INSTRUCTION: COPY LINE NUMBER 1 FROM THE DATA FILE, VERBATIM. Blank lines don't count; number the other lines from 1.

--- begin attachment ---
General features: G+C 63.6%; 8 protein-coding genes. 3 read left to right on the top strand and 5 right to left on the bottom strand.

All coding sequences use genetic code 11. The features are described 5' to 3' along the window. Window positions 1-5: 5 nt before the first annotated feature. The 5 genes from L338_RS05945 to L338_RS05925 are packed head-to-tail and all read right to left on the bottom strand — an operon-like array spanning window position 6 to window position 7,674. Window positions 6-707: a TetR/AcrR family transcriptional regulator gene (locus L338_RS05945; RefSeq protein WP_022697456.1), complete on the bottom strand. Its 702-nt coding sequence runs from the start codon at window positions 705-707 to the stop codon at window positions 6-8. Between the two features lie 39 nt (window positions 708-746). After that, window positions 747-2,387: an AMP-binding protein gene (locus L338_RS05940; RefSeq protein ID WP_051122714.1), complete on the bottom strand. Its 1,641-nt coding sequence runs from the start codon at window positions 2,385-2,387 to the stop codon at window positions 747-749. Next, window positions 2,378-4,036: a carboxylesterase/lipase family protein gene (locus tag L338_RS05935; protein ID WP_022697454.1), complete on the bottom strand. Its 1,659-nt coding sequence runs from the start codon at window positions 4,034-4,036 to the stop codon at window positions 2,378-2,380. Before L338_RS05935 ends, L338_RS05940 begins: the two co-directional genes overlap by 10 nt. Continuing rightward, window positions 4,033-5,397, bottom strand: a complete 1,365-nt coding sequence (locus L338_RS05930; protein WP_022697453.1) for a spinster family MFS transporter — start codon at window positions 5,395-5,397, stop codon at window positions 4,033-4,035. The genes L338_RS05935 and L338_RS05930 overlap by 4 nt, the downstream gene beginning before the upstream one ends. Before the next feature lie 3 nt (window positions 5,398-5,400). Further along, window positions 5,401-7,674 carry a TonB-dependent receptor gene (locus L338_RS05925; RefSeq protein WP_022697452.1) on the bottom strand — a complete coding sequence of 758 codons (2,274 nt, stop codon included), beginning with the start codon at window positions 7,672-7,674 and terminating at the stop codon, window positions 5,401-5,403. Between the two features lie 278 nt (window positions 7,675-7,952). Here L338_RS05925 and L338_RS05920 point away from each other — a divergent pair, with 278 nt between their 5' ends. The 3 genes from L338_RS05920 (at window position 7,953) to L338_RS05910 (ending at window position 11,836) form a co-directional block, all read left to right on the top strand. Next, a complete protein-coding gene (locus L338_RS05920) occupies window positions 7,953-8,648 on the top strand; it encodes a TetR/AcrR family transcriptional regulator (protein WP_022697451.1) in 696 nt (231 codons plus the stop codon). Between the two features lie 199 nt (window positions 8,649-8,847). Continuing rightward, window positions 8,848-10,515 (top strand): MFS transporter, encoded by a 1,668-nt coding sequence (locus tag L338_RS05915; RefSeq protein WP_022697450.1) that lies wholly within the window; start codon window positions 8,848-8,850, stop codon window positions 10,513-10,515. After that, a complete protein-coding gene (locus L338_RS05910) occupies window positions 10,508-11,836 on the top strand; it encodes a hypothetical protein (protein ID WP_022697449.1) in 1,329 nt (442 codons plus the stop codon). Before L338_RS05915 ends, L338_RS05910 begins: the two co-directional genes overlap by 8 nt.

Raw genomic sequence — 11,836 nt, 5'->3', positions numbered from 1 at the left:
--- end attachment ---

General features: G+C 63.6%; 8 protein-coding genes. 3 read left to right on the top strand and 5 right to left on the bottom strand.